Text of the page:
Unprecendented security cordons the Chinese capital ahead of its 60th National Day celebrations.
Tanks and troops on Saturday lined the empty streets of China’s capital that has been placed under a heavy lockdown amid security concerns ahead of the country’s National Day celebrations.
With the People’s Republic of China’s marking its 60th anniversary on October 1, Beijing has in recent days been swarmed by thousands of troops, police and security volunteers as the government, wary of any unrest, conducted a massive security operation in preparation for the National Day.
On Friday and Saturday, large parts of the city were effectively shut down and closed to the public as soldiers and tanks conducted a rehearsal for the National Day parade, which will see a military display of thousands of troops along Beijing’s Avenue of Eternal Peace, the grand east-west road that runs through the heart of the city past Tiananmen Square.
The government has announced a string of measures in recent weeks to tighten security before October 1, some peculiar and others unpopular with this city’s residents. An official this week declared the skies a “no fly zone”, banning “pigeons, kites and balloons,” in a city where pigeon-flying is a popular pastime.
For the unfortunate residents of neighbourhoods that were closed down this weekend, this meant even home was off limits. “I was stranded outside my house for hours as there were military tanks in my doorstep!” exclaimed one resident, who only gave his last name as Zhou. “The restrictions are too much, but it’s the 60th anniversary so I can understand why they have to do this.”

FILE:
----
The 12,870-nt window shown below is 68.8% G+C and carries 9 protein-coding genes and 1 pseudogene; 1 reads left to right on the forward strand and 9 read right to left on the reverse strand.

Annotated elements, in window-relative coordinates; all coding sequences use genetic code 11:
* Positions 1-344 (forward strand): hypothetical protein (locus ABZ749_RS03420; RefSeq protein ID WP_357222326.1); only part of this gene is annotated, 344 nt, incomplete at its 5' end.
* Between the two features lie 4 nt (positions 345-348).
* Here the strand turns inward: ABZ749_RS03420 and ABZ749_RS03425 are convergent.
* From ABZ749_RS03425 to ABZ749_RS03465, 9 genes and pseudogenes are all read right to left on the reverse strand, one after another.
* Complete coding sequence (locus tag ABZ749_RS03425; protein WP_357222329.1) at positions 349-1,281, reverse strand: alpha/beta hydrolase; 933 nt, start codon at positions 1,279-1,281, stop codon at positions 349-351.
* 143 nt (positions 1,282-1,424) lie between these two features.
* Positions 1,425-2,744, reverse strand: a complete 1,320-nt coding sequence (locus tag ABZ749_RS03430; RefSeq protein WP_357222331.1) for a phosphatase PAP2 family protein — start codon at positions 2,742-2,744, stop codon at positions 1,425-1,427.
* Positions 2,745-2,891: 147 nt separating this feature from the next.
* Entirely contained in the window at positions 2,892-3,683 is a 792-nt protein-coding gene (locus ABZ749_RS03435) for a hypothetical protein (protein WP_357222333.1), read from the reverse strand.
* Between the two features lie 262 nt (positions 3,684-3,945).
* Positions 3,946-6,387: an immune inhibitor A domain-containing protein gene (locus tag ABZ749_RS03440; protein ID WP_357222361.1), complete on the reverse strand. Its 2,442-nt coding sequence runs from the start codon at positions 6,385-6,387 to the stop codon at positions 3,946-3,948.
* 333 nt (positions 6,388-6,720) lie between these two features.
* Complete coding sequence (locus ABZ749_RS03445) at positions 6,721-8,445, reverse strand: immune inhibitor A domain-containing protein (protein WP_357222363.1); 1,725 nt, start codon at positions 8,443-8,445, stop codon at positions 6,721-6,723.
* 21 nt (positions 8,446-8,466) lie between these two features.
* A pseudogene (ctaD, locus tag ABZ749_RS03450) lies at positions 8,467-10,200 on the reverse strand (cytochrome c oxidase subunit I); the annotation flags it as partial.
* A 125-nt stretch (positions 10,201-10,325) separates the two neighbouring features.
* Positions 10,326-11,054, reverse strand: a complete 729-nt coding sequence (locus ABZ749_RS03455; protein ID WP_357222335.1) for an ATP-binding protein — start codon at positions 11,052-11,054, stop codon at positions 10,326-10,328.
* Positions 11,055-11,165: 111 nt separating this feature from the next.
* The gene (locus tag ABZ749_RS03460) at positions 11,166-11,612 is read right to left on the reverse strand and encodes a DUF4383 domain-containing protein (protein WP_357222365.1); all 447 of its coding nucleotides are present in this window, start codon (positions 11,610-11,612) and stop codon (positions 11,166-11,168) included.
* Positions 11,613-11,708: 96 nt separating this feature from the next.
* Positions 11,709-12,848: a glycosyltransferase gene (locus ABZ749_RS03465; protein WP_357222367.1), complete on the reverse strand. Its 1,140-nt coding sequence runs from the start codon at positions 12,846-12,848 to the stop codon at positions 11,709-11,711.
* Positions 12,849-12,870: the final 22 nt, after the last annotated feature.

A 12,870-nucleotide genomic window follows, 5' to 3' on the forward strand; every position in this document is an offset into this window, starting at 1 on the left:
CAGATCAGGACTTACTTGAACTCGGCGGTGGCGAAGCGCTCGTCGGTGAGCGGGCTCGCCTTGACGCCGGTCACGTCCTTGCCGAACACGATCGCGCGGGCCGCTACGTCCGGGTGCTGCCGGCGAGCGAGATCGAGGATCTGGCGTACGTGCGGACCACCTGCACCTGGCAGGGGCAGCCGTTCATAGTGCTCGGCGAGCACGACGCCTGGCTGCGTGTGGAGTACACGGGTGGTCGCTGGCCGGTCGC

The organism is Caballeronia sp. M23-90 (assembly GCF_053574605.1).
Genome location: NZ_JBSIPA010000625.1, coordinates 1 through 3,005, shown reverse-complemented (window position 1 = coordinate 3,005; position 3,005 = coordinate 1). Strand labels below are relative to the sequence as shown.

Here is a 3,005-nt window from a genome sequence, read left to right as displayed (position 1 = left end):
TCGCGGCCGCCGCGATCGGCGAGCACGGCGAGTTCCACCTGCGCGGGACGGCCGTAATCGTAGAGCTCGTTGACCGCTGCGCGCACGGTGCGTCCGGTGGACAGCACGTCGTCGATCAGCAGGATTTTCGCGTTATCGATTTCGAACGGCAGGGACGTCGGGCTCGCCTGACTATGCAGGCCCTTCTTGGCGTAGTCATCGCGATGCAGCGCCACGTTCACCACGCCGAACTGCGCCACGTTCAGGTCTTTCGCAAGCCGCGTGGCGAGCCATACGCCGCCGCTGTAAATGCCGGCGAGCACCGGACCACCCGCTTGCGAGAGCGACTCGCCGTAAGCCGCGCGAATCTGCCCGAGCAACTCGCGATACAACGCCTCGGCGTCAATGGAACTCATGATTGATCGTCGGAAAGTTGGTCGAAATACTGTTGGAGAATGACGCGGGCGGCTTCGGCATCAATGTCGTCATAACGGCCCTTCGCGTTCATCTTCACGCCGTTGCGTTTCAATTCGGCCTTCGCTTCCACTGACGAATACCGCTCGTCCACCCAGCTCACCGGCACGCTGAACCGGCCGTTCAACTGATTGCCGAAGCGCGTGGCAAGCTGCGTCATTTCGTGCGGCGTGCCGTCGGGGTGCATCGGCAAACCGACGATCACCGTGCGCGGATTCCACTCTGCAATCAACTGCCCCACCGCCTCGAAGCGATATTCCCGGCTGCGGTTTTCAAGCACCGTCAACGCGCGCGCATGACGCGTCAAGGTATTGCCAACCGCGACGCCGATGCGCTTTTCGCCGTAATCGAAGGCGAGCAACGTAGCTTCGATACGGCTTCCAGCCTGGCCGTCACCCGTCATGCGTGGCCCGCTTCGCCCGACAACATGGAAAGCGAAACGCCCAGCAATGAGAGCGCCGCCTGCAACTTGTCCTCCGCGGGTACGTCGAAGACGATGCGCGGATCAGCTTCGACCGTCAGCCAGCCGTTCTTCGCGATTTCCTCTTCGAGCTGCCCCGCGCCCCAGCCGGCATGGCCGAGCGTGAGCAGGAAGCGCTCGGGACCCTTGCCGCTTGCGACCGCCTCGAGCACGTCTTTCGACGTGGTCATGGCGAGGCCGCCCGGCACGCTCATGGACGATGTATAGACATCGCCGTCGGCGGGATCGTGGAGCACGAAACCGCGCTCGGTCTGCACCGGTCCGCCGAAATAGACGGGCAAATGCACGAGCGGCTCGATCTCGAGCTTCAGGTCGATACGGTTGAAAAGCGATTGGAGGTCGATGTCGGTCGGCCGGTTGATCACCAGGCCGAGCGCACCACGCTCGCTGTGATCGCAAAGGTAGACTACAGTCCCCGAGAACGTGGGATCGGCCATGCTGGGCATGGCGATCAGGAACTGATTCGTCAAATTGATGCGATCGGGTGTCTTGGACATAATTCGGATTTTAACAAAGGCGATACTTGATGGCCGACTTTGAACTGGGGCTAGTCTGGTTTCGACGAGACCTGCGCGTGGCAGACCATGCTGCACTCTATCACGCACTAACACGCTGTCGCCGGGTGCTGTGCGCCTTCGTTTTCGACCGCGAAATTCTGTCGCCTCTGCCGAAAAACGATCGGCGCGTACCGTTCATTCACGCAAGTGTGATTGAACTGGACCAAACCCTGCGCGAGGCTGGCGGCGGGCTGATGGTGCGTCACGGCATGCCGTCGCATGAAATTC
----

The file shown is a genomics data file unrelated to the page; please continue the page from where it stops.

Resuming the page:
A spate of stabbing incidents in recent days near Tiananmen Square, the city’s most heavily guarded landmark, has further raised the concerns of officials.
On Saturday, a French woman was stabbed in a restaurant south of the square and is currently being treated. This followed a stabbing spree on Thursday in a shopping area south of the square, when a man wielding a knife killed two security guards and injured 12 others.
Officials did not say if the incidents were related, but have tightened already heavy security measures.
Around one million “security volunteers” will trawl the city’s neighbourhoods in coming days in what will be the largest security operation the city has seen. While many residents feel the measures are excessive, authorities have justified the clampdown saying the government faced an “overwhelming task” to maintain stability.
Zhou Yongkang, a member of the Communist Party’s Standing Committee this week called for a “Peoples War” to maintain security. He called for officials and volunteers to “fully prepare themselves for the most complicated situation.”
Officials have not mentioned any specific threats, but are clearly not taking any chances. Restrictions have already been placed on the movement of vehicles from other provinces. The city’s migrant population has also been asked to register themselves with officials, and officials said the movement of migrant workers will be regulated.
With many residents voicing their annoyance at the government’s measures, officials said on Saturday this weekends disruptions would be the last before October 1. “We had planned another rehearsal on September 26, but it has been called off to avoid further affecting the public,” an official said.
Police visits to the homes of residents who live along the avenue on which the parade will take place have also become regular. Residents have been told to “close their windows and stay away from balconies” that overlook the street on October 1. “If we cant see the parade, who are they putting it up for?” one aggrieved resident remarked.